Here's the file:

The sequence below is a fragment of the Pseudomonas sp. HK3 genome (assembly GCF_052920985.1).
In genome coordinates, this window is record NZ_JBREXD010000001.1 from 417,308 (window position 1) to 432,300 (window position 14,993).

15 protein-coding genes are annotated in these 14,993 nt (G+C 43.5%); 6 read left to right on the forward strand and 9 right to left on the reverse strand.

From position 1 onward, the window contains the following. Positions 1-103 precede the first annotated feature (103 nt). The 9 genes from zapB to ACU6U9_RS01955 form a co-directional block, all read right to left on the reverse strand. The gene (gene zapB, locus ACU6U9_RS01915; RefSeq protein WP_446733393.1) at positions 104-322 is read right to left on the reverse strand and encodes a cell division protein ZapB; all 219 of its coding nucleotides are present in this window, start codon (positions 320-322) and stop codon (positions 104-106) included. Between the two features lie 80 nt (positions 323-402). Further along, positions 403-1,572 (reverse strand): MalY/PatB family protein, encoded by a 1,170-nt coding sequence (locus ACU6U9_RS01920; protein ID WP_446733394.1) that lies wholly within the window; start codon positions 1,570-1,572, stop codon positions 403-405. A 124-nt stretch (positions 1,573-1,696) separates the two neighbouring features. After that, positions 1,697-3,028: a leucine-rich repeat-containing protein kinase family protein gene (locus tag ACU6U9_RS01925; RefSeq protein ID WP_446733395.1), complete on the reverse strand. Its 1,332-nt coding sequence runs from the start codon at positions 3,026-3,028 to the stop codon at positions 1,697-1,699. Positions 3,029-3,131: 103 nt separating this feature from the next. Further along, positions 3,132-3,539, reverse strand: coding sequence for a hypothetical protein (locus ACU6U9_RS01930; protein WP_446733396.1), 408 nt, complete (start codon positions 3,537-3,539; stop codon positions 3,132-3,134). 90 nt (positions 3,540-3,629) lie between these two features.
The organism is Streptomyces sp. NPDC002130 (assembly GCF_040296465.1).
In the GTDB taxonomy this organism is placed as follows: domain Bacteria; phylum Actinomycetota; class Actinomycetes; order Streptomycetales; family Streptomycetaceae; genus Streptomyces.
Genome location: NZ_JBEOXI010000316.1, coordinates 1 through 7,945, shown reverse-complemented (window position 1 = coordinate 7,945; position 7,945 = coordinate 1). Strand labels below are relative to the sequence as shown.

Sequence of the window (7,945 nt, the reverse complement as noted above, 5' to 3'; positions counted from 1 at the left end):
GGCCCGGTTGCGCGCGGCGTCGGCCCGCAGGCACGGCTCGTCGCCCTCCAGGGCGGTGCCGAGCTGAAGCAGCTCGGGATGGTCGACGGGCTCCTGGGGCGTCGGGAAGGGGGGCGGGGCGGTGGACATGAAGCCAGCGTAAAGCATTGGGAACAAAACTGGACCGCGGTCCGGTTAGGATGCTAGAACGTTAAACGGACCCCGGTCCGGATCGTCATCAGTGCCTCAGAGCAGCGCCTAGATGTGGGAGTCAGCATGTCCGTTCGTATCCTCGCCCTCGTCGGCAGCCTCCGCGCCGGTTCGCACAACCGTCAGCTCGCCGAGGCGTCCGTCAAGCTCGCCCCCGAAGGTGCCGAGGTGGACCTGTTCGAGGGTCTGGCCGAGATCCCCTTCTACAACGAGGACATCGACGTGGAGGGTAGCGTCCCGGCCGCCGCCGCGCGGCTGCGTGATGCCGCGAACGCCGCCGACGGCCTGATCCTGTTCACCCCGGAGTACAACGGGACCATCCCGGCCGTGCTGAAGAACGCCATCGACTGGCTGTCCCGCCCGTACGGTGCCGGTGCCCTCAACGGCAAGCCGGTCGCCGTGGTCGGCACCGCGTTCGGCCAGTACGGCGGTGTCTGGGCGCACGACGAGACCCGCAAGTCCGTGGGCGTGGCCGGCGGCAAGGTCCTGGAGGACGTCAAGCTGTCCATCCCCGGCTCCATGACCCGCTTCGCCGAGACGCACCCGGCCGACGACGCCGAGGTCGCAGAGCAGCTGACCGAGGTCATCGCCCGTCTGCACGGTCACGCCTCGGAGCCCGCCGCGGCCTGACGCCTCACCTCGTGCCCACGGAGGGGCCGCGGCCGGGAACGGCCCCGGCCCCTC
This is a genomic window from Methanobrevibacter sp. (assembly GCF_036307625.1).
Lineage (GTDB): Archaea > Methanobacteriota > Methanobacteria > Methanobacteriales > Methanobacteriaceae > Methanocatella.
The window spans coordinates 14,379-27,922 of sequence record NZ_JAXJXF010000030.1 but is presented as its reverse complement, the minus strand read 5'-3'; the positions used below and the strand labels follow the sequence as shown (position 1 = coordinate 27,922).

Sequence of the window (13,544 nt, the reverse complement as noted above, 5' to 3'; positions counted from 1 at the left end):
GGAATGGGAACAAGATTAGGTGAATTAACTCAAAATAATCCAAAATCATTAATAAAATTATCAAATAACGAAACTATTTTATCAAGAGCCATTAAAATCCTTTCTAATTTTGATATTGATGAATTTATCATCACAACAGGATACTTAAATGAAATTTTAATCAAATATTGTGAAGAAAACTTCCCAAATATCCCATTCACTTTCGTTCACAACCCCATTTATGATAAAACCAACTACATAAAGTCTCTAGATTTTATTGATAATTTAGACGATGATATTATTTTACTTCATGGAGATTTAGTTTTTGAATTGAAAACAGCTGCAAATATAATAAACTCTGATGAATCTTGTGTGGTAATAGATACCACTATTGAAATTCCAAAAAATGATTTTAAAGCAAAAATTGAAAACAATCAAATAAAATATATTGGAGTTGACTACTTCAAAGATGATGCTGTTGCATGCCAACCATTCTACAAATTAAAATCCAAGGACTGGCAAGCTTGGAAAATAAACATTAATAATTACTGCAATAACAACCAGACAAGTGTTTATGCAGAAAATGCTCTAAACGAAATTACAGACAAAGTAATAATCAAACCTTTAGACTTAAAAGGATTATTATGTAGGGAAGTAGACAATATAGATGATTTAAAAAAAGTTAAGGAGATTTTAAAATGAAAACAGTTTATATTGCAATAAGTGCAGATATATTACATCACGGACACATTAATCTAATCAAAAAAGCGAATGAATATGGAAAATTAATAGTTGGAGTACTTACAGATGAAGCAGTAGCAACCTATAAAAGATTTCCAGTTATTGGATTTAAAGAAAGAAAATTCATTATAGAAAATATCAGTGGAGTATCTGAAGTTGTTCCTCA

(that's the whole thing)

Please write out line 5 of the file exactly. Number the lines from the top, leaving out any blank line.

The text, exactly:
The organism is Streptomyces sp. NPDC002130 (assembly GCF_040296465.1).